Of all the memorable ways to let a genie out of a bottle, it’s hard to beat the maneuver of making up a phrase and then watching that phrase run around the world, refusing any call to return to the store for a tune-up. . . While the phrase elicits fierce opposition and equally fierce defense, its creator can only repeat a remark that no one hears: “That’s not quite what I meant.
Having been there and done this, I feel some sympathy for the people who have brought up the term Critical Race Theory.
I had my first experience with a rogue phrase thirty-five years ago. After a Washington Post reporter wrote an article on “Trails: Toward a New Western History,” a conference I hosted in 1987, the phrase, New Western History, became visible.
The objections – usually presented as if they carried astonishing insight – mounted the same rocket. New Western History paid too much attention to minorities. It wasn’t really new. New or not, his portrayal of the nation’s westward expansion was far too disillusioning and negative.
A comment I heard from a reviewer won the award: “I said everything you said before I did! And everything you say is wrong!
Compared to critical race theory, New Western History was a poor failure when it came to generating an uproar. No President of the United States has ever placed me or my phrase in the crosshairs of his rhetorical rage. Not a single state lawmaker has even started drafting a bill to punish K-12 teachers for finding a place for new Western history in their classrooms.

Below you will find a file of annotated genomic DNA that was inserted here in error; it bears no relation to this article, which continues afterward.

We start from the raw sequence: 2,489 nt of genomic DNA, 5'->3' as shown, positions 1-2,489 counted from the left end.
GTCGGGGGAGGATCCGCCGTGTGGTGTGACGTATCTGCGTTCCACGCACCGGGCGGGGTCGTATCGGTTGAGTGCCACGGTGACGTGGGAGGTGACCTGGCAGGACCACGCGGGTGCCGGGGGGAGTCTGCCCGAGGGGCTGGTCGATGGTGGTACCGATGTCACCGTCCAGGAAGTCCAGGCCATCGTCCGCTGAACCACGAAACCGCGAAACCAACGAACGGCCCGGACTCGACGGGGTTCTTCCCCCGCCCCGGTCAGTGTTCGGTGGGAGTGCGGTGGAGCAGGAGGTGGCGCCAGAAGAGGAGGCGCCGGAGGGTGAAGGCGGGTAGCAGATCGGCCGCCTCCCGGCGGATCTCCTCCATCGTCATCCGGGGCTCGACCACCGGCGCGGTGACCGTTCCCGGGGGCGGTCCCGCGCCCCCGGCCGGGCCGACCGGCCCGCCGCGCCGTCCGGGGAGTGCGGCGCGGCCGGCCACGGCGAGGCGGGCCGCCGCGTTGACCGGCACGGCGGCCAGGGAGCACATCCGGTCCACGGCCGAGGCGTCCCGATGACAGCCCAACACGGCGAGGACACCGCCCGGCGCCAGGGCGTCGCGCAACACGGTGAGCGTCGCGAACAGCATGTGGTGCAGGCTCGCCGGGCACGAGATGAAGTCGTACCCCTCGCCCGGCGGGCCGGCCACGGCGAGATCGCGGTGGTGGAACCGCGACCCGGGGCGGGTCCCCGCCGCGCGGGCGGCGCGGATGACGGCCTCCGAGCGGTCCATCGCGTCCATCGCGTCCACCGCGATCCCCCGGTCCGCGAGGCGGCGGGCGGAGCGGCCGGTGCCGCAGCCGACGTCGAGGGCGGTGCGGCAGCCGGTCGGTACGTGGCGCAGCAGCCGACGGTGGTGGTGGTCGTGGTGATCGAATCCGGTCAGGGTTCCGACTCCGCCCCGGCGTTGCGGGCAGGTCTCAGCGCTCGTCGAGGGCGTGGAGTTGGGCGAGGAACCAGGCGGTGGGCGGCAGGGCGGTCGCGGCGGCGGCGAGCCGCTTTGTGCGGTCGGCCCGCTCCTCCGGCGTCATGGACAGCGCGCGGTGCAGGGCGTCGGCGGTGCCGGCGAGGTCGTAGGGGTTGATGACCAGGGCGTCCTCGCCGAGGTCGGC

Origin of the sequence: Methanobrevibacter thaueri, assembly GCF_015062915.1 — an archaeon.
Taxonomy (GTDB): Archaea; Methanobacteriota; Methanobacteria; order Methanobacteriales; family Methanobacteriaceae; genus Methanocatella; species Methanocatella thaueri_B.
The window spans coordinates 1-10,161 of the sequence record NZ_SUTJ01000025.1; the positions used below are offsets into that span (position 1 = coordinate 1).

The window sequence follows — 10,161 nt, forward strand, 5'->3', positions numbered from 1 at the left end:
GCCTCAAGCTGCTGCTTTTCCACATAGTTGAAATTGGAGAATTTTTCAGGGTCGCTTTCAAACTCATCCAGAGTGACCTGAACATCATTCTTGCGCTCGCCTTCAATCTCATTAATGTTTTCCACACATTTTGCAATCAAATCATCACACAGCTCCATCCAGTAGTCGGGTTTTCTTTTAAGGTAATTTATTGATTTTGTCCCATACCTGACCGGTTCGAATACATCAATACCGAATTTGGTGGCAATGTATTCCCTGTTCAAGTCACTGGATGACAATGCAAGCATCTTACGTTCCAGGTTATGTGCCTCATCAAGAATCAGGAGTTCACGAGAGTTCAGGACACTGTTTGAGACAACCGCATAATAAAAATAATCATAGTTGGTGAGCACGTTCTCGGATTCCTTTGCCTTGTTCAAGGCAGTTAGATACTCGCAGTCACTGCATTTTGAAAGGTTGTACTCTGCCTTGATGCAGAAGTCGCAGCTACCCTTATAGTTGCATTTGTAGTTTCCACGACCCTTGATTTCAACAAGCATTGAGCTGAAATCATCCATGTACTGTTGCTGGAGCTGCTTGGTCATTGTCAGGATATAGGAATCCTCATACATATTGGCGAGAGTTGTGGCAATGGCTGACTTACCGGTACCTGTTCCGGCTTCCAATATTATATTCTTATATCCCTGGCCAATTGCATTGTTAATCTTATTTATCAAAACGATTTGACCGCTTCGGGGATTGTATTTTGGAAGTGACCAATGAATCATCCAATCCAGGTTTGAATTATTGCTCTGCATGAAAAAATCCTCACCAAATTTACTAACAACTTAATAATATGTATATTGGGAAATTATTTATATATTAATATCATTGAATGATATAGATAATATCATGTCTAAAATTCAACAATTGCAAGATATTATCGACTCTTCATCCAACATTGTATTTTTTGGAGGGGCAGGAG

This distant story leads us to recognize a deeply ironic fact.
If it had not been excoriated by former President Donald Trump, and if lawmakers in various states had not drafted and passed laws prohibiting teachers from including it in their lesson plans, the theory of the critical race would still be sequestered in universities, traveling in the closed circuit of professors speaking to professors.
Escorted to visibility by its opponents, Critical Race Theory has never addressed its big identity problem: hardly anyone knows what that means.
Why, for example, is it called a theory, when the statements of its supporters are usually recorded – not as theories put forward to be tested – but as critical conclusions of early race?
And why have his opponents never asked, “Could someone provide an accessible, jargon-free definition of this theory that rocks us all?” “
If I had been asked this question, I would have offered my best chance at decoding the term: “Critical Race Theory asserts that the injustices inherent in the origins of this nation await full reckoning in all areas of American life.” .
In the race to ban an idea that no one can accurately define or identify, restless lawmakers have hit a slippery slope. If they don’t stop this slippage, they could soon write laws to exclude mermaids, dragons, unicorns and other figures with questionable existence from classrooms across the country.
But why not try a law to put geniuses back in their bottles? Restored to familiar surroundings, the geniuses would feel more at ease and less inclined – indeed, incapable – of causing trouble.
Better yet, we humans may be able to understand what we are really discussing.
Patty Limerick can be reached at [email protected], and you can find her blog, “Not My First Rodeo, on the Center of the American West website.
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